Florida education news: Dropout prevention, private busing, school funding and more
FINDING MEANING: Zephyrhills High pairs some at-risk freshmen with classes at neighboring Woodland Elementary to give them an extra reason to stay in school. (Times photo, Keri Wiginton)
PRIVATE BUSING: A growing number of families in southeast Hillsborough are paying $35 a week for a shuttle service to school.
A LITTLE HELP HERE: USF seeks a partner to design and build a new campus hospital.
STABILITY NEEDED: Hernando board member Dianne Bonfield did a disservice to the district by resigning as chairman rather than sign a contract for the new interim superintendent, the Times editorializes.
END THE BAN: Lee allows schools to use hand sanitizer after having banned it because of the alcohol content, the Fort Myers News-Press reports.
SUPERINTENDENT CUTS: South Florida school district chiefs slash their own pay and take other steps to cut administrative costs, the Sun-Sentinel reports.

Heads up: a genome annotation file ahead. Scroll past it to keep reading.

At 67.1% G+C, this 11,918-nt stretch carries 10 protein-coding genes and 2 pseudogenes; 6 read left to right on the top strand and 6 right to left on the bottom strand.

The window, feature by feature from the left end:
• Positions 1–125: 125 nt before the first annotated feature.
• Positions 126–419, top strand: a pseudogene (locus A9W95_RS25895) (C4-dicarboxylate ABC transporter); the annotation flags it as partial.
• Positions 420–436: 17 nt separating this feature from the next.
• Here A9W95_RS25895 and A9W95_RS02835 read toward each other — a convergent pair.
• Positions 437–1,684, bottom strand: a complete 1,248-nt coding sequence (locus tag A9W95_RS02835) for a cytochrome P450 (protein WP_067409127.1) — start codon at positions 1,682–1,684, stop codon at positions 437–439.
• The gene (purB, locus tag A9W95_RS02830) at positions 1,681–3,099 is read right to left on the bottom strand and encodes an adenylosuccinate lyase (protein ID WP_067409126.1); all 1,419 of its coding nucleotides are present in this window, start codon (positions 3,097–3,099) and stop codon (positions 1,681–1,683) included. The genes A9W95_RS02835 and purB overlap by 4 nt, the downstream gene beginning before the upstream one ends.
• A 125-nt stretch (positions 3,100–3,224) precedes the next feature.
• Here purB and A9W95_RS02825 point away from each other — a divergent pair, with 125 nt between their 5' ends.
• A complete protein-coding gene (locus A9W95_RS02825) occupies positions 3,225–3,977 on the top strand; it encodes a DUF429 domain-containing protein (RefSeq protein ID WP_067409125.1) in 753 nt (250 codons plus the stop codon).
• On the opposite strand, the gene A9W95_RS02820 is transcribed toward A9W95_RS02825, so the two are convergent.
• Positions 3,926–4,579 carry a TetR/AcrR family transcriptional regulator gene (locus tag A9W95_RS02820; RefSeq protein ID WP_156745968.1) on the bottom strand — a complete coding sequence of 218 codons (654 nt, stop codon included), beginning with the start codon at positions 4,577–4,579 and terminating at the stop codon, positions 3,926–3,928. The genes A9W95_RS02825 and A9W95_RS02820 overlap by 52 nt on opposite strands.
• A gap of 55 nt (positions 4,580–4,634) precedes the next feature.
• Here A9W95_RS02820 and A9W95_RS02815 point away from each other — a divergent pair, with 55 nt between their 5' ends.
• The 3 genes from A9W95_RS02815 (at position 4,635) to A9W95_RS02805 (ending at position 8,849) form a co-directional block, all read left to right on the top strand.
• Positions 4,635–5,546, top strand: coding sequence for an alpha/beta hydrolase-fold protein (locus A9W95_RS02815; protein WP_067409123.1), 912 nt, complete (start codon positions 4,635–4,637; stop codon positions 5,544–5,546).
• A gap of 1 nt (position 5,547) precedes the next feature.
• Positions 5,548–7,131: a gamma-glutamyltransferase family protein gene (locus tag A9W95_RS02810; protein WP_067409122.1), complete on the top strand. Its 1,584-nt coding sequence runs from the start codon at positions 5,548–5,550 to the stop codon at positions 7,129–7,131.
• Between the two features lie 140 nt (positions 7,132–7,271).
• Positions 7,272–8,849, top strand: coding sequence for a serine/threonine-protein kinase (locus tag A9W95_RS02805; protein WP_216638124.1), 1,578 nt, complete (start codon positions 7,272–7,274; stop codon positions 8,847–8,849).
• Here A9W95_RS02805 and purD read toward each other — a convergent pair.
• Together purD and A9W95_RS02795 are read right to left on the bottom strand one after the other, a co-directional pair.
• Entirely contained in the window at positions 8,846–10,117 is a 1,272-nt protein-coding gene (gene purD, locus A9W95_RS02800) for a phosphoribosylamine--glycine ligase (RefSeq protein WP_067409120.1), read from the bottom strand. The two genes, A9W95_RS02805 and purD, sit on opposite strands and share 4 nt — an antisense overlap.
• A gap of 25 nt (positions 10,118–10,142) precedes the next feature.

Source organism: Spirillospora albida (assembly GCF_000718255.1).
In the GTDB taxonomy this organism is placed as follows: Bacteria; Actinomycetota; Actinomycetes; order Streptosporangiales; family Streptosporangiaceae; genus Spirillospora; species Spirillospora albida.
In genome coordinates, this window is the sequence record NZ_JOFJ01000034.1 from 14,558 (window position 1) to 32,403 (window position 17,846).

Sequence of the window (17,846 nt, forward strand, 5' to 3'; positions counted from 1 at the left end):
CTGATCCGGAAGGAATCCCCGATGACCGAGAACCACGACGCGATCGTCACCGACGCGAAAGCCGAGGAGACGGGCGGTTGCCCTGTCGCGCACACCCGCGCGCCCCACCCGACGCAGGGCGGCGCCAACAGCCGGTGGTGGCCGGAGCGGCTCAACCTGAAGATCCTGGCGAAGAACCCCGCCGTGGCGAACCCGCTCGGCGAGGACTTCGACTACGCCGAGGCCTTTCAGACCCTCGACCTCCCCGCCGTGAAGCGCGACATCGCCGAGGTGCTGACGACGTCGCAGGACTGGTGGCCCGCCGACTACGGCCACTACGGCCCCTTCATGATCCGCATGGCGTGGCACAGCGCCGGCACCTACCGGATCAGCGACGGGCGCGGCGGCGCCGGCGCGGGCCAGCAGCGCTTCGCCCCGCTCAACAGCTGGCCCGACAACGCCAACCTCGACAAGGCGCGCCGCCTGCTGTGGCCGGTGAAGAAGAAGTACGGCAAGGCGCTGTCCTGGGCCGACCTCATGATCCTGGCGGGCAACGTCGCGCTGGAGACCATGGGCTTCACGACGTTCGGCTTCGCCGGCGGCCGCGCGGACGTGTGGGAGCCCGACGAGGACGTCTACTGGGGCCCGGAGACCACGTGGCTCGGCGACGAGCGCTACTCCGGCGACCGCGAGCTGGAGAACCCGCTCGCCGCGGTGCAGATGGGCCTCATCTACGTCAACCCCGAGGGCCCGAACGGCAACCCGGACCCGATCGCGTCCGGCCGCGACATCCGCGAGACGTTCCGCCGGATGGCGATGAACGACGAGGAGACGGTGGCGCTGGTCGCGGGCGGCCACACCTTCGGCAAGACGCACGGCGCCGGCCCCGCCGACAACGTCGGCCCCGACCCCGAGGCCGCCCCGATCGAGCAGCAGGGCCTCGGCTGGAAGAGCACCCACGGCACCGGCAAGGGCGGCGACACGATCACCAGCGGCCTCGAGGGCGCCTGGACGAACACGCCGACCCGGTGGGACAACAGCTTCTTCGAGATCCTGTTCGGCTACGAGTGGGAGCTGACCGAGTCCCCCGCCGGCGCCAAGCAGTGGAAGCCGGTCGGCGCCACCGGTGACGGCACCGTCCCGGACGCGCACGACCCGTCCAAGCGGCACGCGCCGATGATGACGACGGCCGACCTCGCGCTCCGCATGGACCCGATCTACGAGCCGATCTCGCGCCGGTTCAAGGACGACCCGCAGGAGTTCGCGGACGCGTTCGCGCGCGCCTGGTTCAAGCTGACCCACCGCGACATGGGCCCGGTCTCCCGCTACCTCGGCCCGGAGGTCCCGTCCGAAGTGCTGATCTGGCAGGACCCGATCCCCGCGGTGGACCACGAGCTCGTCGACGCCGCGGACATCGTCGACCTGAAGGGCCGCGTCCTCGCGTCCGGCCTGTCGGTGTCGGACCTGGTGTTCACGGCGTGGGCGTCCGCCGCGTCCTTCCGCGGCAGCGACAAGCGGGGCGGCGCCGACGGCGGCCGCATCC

COLLEGE BOUND: More Lee and Collier students are taking AP and IB courses than before, the Naples Daily News reports.
CAN'T MAKE CLASS SIZE: Collier and Lee officials worry that their districts won't be able to comply with the state class-size reduction amendment at the classroom level next year, the Naples Daily News reports.
FAILING ITS RESPONSIBILITY: Florida doesn't even come close to its constitutional requirement to make adequate funding of schools its "paramount" duty, the Gainesville Sun reports.